Freiburg (im Breisgau) wasn't my final leg of my trip in the South-Western part of Germany. The aim on my four-day trip was far beyond the borders of Germany: my beloved France, this time for discovering a little town everyone is talking about during the winter but which looks charming soaked by the summer sun, Colmar. From Freiburg, you can arrive there within an hour and half, with a train until Breisbach followed by a bus a couple of minutes later which arrives in the front of the generously decorated Art Nouveau train station.
I visited Alsace several times in the previous non-blogging years, but most of my travels were around Strasbourg, which is one hour away by train from Colmar. This time, I wanted to spend as much slow-travel time as possible in this little town, with its delightful little colourful half-timbered houses.
The Alsace cuisine - a most detailed post about the savour discoveries I made coming up next - is a mixture of French and German cuisines, with the savory dishes infused by meat mixtures and a lot of kraut, and the desserts made of the finest French pastry. While walking in the historical center, the naturally sweet tarte pommes canelle at L'Essence du The reminded me of my neverending love for the elegant French cuisine.
With so many beautiful streets and houses to discover, step-by-step, no worries that I am overindulging. Most of the houses look as diverse as a perfect setting for a Romantic fairy tale. Where do you hide, my Prince?Nantes, a place that I had the pleasure to explore a couple of years ago.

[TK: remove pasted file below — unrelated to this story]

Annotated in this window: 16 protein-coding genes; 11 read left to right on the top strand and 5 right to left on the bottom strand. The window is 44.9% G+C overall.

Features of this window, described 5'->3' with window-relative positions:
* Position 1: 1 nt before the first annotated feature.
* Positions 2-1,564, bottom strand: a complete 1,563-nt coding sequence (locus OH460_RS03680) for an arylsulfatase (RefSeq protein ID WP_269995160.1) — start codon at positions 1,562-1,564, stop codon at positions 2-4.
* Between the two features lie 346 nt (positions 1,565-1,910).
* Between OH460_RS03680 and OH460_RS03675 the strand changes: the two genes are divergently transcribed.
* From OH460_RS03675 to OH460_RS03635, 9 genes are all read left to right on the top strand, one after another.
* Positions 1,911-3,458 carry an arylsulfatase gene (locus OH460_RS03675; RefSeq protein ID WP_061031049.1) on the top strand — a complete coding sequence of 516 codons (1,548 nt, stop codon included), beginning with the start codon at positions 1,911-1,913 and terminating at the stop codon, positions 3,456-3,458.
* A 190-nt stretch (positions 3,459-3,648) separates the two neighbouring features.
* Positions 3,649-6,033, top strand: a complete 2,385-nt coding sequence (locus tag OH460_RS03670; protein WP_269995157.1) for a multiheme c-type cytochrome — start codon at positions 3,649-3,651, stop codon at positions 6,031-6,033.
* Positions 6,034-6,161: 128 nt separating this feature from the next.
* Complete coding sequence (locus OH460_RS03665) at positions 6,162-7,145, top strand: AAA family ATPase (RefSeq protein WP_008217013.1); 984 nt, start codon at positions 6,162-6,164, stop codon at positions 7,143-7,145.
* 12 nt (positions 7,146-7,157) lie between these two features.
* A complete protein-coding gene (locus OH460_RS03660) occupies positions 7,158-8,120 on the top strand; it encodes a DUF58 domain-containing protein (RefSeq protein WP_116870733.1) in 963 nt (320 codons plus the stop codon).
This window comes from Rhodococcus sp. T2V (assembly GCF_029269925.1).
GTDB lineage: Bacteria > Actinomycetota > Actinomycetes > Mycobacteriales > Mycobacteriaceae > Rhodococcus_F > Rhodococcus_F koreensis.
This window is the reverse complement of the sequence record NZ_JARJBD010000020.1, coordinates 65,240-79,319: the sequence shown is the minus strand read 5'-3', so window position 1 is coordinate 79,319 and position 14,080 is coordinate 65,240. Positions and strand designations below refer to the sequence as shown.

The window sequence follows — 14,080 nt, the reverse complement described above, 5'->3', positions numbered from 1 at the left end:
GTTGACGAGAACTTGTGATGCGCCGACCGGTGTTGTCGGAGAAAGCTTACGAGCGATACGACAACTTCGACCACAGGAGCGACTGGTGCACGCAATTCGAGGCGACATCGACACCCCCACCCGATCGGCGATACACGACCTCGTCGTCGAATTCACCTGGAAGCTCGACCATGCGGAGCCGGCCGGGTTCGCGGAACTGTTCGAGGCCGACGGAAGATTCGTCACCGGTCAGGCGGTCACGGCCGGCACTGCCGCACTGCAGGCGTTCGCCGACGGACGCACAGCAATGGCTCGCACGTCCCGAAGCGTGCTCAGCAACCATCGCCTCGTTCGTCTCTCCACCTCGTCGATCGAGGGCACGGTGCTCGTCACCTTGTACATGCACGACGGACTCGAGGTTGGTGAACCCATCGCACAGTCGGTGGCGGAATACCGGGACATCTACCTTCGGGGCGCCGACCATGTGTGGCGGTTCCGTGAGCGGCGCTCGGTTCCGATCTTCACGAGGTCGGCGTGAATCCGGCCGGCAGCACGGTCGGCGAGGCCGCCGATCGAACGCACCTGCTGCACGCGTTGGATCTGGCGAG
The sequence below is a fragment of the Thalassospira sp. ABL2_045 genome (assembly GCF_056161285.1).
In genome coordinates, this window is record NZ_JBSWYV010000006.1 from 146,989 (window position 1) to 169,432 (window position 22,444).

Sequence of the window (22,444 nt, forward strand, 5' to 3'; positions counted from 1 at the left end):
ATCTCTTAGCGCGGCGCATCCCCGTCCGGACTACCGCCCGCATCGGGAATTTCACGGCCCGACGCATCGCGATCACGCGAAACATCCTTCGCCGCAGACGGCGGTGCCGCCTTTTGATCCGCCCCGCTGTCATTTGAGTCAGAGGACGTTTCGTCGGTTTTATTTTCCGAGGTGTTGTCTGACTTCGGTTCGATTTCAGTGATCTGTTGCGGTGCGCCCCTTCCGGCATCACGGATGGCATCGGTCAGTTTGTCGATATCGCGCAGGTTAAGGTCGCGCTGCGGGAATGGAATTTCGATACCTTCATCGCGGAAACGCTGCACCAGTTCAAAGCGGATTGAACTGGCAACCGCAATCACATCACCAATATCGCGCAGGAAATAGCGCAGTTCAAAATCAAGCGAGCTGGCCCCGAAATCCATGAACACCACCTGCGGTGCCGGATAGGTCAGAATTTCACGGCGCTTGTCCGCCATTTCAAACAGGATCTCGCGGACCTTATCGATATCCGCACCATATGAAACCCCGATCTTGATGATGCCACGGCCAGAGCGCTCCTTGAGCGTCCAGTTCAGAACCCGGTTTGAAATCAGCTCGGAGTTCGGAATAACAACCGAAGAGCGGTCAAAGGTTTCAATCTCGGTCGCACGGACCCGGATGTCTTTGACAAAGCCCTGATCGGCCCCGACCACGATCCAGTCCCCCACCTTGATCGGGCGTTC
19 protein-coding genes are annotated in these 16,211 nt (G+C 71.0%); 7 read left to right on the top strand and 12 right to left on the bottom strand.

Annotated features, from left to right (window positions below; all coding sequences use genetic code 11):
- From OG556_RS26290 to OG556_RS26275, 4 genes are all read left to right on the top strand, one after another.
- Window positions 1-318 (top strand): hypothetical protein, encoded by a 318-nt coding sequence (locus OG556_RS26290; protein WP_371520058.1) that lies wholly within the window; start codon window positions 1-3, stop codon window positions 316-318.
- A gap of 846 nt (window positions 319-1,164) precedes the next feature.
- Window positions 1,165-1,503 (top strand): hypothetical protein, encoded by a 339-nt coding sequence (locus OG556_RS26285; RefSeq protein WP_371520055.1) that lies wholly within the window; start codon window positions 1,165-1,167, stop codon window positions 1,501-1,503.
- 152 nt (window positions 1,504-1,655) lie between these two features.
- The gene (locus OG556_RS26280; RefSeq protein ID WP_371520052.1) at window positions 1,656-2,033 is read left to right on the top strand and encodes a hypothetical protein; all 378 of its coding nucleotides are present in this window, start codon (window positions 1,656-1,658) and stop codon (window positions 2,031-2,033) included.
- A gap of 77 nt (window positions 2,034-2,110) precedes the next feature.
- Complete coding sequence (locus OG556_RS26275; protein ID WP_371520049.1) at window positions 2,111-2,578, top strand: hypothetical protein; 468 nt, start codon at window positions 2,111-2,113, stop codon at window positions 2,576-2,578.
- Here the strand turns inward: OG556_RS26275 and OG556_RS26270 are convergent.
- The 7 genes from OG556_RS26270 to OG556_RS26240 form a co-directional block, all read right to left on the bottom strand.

My heart is with the old buildings and their historical secrets though. Koifhus, a former douane near the Petite Venise and a couple of steps away from the traditional winter market, a famous destination during the winter, offers an architectural journey through the centuries, with its Gothic and Renaissance additions.
Museums lovers are offered some alternatives, starting with the famous Museum Bartholdi on 30 rue des Marchands, dedicated to the French sculptor who designed the Statue of Liberty. Or the Toy Museum, or the Contemporary Art Space Andre Malraux.
Another attraction is The Village of Hansi and his Museum, dedicated to the local artist Jean Jacques Waltz, situated on the opposite side of the streets where another local wonder is situated: The House of Heads - Maison des Têtes. This 17th century building is noteworthy for the 106 grotesque heads covering the vertical directions of the construction. In 1898, the wine exchange moved here and August Bartholdi added the cooper on the top.
However, nothing compares with the fame of the Little Venice - La Petite Venice - an intricated water labyrinth that can be explored by gondolas lead by French gondolieri. The bridges covered by colourful flowers add a special intimate vibe to the ride. The perfect ingredients of a Romantic afternoon, navigating through the water alleys borders by colourful houses and outdoor restaurants to be tasted eventually much later in the evening.
When the evening arrives, it seems that the busy groups of tourists disappeared miraculously. The streets are almost empty and the restaurants buzz with the Babel of languages and people. The old streets are wrapped in smooth lights and the blanket of silence uncover secret layers of human history.
My visit to Colmar was one of those calm, uneventful and agenda-free trips, when I enjoy the good life and easily becoming familiar. After all, I always feel at home in the French language, and despite all odds, it looks like an unbreakable love. Time to consider more trips to France over the next months, maybe?
For more inspiration from Colmar, check the dedicated Pinterest board